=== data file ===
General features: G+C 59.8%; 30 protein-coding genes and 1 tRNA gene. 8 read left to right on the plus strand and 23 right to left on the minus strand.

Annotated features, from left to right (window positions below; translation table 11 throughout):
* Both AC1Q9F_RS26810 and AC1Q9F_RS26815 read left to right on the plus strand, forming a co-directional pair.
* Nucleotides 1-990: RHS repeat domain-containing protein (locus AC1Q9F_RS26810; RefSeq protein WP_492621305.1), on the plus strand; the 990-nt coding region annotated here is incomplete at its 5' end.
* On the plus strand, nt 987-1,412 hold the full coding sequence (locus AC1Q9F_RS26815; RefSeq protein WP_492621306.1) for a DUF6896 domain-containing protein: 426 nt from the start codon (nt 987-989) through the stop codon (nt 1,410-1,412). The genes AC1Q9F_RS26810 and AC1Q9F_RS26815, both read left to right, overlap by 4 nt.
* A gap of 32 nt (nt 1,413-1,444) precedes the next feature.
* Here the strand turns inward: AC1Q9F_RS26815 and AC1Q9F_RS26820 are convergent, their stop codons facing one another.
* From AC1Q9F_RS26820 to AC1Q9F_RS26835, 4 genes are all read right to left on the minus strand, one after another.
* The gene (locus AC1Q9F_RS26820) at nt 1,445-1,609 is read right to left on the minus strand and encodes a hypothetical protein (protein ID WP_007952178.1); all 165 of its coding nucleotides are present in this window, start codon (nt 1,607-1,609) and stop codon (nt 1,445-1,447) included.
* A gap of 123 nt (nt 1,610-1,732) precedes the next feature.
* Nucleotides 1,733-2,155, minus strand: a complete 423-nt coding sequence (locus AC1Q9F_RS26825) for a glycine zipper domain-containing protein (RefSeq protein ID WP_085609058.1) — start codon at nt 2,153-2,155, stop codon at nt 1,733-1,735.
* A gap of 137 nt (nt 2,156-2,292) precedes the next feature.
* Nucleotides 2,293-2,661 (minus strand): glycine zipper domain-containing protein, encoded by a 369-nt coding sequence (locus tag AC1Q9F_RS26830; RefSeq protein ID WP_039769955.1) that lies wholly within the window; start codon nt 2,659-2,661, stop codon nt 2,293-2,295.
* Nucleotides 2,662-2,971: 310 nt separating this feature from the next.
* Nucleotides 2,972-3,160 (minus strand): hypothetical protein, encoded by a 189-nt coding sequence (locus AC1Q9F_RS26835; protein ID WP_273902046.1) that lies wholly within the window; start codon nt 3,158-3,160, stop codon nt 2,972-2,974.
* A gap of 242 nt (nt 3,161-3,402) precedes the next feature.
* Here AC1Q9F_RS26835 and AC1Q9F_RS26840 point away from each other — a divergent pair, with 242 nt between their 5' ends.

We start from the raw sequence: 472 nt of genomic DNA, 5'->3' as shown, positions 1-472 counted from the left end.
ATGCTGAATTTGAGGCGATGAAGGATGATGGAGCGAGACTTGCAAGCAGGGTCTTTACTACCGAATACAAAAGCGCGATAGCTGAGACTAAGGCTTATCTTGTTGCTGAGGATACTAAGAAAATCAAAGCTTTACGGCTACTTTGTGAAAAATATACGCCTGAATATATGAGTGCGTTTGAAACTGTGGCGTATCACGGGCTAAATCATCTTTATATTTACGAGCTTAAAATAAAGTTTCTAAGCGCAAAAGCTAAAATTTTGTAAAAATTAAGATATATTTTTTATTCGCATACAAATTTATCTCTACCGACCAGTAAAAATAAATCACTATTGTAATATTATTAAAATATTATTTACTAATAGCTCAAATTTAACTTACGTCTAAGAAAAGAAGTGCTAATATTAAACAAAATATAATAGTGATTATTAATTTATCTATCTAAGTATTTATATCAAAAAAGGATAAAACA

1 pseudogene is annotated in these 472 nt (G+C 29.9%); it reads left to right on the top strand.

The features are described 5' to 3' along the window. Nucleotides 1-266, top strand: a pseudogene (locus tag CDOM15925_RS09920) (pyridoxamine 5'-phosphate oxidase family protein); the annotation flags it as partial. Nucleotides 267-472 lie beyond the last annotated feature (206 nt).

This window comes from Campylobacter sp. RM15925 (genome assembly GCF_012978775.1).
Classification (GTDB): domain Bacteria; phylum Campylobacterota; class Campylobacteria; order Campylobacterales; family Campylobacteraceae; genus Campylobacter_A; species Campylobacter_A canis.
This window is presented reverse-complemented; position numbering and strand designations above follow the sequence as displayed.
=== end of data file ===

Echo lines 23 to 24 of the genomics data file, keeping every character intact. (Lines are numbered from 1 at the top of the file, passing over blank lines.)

Classification (GTDB): domain Bacteria; phylum Campylobacterota; class Campylobacteria; order Campylobacterales; family Campylobacteraceae; genus Campylobacter_A; species Campylobacter_A canis.
This window is presented reverse-complemented; position numbering and strand designations above follow the sequence as displayed.